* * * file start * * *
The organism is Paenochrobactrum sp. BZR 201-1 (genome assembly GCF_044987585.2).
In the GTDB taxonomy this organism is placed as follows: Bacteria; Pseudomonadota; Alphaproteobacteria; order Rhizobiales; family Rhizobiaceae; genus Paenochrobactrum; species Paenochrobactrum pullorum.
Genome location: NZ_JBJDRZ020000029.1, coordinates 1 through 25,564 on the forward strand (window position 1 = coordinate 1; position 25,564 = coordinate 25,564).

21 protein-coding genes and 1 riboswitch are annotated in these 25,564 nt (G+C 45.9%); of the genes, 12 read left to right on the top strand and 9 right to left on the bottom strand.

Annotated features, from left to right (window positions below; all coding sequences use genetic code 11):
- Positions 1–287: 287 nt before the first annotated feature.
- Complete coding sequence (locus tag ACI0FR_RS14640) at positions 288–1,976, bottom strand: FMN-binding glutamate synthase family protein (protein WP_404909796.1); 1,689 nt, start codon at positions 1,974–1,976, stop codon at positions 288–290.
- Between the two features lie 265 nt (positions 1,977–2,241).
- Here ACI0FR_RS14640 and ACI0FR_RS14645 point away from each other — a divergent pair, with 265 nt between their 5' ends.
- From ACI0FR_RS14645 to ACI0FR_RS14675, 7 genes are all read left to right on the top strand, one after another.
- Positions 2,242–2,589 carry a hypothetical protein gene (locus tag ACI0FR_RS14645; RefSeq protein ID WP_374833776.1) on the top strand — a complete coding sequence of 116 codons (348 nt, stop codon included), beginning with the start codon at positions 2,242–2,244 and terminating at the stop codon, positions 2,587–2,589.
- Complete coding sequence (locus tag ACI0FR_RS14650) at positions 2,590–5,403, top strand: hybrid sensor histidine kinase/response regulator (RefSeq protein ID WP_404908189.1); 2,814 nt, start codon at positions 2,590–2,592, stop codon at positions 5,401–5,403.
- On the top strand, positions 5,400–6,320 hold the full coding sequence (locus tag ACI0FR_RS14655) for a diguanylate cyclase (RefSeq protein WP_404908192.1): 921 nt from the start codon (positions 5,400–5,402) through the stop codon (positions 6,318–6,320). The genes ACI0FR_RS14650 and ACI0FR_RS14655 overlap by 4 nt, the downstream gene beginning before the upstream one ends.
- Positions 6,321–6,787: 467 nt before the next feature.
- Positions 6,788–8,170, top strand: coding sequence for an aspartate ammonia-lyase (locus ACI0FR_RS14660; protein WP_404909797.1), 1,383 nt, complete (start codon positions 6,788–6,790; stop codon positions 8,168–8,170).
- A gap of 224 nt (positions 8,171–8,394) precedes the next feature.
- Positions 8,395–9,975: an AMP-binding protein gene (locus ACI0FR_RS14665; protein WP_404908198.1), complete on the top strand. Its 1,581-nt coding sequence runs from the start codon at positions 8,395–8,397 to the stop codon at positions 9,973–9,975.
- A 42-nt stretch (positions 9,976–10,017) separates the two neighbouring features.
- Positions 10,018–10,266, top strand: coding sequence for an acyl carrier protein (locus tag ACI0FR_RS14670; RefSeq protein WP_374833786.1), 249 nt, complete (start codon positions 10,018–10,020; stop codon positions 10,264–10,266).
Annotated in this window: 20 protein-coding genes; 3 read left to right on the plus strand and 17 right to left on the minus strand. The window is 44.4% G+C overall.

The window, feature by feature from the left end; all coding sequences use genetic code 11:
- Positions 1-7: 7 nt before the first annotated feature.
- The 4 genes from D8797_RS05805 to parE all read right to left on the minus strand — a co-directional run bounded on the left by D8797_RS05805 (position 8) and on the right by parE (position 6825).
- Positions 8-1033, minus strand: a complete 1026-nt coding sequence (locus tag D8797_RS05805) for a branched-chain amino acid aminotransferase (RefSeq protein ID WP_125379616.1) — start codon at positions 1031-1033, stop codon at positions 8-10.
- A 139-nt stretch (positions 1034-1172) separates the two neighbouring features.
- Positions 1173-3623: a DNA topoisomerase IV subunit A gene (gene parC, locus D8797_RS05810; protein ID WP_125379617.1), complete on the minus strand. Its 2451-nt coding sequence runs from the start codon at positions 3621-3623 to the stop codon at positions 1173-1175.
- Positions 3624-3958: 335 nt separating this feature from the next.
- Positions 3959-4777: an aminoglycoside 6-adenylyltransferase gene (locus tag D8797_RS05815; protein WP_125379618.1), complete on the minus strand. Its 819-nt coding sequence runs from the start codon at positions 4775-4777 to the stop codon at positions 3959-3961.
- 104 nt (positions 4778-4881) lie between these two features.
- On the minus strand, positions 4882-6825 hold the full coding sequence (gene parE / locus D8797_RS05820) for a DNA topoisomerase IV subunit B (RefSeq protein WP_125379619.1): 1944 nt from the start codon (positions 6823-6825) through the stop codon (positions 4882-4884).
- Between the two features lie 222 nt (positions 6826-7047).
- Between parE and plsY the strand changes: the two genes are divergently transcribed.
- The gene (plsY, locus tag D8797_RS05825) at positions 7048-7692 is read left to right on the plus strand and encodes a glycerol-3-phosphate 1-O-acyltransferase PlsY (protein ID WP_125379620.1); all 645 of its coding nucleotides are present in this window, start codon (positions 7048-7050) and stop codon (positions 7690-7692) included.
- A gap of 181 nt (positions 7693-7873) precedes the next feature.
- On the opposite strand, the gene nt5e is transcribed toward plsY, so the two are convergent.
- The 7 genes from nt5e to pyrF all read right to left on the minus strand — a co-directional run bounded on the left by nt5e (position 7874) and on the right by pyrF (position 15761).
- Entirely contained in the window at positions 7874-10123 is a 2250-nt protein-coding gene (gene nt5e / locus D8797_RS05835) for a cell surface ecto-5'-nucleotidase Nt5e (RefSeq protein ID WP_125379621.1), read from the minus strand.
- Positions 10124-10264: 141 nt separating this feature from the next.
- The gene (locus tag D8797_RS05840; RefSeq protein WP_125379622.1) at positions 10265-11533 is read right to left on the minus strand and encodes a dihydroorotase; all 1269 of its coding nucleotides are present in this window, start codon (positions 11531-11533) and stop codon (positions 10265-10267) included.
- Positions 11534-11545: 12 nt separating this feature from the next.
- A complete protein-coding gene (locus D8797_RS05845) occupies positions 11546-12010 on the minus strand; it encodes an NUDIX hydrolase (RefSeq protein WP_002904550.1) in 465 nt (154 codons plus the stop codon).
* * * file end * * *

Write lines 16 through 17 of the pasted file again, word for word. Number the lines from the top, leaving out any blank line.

- A gap of 224 nt (positions 8,171–8,394) precedes the next feature.
- Positions 8,395–9,975: an AMP-binding protein gene (locus ACI0FR_RS14665; protein WP_404908198.1), complete on the top strand. Its 1,581-nt coding sequence runs from the start codon at positions 8,395–8,397 to the stop codon at positions 9,973–9,975.